Understand Mortgage Options

If you are going to purchase another home, it helps to understand what your mortgage options are.

If you are going to buy a home, you will probably need to get another mortgage. In this article, I want to give you some insight on a few mortgage programs and issues:

Fixed Rate
Adjustable Rate
Interest Only
Option ARM

I will also try to give you the advantages and disadvantages of each program.

Fixed Rate Mortgage
You’ve probably heard of the 30-year fixed rate mortgage. It is the most common type of loan. There are also 15-year (and even 10- and 20-year) fixed rate mortgages which allow you to pay off your mortgage in less time, with less interest. A fixed rate loan is one in which principal and interest are amortized, or spread out, evenly over the term of the loan, so that both interest rate and monthly payments remain unchanged for the life of the loan.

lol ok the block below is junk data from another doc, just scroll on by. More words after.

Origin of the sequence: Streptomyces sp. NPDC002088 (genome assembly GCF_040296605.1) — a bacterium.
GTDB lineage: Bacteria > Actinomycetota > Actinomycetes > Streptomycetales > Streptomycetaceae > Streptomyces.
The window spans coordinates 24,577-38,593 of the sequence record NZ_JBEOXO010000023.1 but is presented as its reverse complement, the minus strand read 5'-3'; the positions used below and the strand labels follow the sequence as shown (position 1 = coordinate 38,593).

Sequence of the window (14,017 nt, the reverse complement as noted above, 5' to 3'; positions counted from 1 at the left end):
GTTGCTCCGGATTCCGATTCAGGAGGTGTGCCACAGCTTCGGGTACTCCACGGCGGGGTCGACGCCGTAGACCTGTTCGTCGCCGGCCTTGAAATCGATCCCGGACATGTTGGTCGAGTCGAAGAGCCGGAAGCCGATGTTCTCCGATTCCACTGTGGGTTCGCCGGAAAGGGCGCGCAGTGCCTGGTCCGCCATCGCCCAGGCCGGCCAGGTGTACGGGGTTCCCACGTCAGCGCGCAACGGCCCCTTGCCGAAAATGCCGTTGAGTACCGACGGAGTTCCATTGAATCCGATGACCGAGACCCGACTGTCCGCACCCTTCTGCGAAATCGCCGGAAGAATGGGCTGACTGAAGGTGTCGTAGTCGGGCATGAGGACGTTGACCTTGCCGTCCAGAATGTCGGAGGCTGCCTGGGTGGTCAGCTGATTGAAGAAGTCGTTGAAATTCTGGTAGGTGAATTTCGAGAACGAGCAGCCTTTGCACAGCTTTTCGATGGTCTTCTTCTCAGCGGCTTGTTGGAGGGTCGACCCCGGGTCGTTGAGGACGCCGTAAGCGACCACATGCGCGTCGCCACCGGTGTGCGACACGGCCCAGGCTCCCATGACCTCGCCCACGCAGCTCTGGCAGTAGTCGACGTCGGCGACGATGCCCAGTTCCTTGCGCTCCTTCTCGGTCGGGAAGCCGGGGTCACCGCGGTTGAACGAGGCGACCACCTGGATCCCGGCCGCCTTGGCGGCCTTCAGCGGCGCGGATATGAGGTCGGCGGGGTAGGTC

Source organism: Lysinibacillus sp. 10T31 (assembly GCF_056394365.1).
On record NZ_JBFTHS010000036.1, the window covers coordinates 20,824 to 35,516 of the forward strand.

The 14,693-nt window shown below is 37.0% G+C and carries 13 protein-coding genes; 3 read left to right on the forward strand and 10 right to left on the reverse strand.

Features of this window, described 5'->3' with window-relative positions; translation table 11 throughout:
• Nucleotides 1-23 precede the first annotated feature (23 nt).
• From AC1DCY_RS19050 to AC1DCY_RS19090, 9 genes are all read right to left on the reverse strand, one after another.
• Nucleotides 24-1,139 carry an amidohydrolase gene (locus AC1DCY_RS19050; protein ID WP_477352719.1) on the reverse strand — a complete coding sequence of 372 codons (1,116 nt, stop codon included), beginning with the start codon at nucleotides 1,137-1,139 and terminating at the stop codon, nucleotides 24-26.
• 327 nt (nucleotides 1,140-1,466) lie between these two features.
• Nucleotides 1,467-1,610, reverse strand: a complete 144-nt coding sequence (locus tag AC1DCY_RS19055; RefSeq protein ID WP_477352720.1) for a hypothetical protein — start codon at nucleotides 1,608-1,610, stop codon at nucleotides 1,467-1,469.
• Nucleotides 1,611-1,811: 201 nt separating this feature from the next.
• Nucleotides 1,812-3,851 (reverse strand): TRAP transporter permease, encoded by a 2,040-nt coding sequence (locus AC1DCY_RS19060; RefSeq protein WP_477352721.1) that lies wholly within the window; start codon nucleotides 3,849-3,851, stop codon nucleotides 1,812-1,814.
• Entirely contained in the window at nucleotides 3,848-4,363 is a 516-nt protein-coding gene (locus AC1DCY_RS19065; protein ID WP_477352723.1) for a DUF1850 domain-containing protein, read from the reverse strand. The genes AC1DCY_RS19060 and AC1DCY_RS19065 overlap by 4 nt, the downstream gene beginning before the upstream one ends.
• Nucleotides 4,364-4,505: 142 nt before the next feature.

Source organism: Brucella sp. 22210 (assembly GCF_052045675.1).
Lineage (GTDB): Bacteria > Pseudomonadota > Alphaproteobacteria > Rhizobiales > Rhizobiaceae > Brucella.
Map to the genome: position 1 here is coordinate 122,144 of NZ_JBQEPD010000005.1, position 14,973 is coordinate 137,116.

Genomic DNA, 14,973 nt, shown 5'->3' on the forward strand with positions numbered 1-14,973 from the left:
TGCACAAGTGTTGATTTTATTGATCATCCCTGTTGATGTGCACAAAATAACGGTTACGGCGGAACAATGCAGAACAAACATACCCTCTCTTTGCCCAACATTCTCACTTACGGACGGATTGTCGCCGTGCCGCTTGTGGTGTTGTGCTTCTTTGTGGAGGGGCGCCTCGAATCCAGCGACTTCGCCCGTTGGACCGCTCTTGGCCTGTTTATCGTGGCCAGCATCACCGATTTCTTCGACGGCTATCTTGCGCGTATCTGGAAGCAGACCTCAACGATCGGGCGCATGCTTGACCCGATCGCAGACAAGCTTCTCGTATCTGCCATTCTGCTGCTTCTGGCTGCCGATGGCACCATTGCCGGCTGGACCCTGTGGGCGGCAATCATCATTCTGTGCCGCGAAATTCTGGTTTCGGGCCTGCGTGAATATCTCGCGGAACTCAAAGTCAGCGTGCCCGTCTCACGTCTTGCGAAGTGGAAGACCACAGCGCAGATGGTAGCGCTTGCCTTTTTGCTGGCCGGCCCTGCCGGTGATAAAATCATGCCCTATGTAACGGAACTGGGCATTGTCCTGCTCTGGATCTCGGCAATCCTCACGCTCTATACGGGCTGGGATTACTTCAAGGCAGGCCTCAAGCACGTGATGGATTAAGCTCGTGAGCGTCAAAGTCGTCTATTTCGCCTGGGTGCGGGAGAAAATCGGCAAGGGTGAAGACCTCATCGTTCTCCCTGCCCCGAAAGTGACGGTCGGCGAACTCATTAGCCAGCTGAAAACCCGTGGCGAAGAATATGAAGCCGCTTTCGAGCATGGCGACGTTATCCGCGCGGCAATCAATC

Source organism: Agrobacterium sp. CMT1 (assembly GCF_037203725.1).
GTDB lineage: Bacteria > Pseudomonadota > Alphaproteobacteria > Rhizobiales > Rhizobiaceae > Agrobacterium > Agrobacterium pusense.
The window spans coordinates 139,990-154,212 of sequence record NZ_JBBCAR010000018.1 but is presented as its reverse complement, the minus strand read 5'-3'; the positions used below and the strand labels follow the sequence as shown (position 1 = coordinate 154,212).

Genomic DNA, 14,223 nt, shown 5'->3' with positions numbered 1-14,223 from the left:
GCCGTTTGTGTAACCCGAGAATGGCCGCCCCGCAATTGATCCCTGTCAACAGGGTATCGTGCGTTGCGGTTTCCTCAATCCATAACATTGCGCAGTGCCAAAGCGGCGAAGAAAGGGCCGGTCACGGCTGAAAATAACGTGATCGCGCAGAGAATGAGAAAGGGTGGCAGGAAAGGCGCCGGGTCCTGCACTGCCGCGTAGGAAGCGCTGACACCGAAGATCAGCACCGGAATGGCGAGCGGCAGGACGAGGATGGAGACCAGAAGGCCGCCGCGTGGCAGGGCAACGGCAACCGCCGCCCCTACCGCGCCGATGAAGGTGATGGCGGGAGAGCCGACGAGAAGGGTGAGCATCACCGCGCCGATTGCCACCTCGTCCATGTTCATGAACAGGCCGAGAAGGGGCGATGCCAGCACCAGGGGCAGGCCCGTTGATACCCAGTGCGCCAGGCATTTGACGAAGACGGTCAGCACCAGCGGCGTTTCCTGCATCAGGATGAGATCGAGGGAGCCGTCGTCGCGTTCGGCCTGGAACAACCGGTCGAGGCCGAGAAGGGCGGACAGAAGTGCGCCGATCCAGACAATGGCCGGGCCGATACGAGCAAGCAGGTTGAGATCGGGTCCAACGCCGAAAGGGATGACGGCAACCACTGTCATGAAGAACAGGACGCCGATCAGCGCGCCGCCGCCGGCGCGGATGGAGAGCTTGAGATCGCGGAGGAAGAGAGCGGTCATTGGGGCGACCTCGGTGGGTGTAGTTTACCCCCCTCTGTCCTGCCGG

Fixed rate mortgages protect you from the risk of rising interest rates. If interest rates are particularly low when you purchase your new home, or if you expect them to rise, a fixed rate mortgage could be a wise investment. On the other hand, unlike adjustable rate mortgages (ARMs), fixed rate loans won’t take advantage of falling rates. Since you’re locked into one rate for the life of your loan, you could end up with interest higher than current market rates in the years to come. At that point, however, refinancing might enable you to take advantage those lower rates.

Adjustable Rate Mortgage
Adjustable Rate Mortgages (commonly called ARMs) are loans with interest rates and monthly payments that rise and fall with the economy. With an ARM, the borrower shares in the benefits and risks of having the loan tied to market changes. Because the borrower shares in the risk of rising rates, lenders are able to offer lower initial interest rates than on fixed rate mortgages. The interest rate on your loan is then adjusted periodically according to whatever market index you chose when selecting your ARM.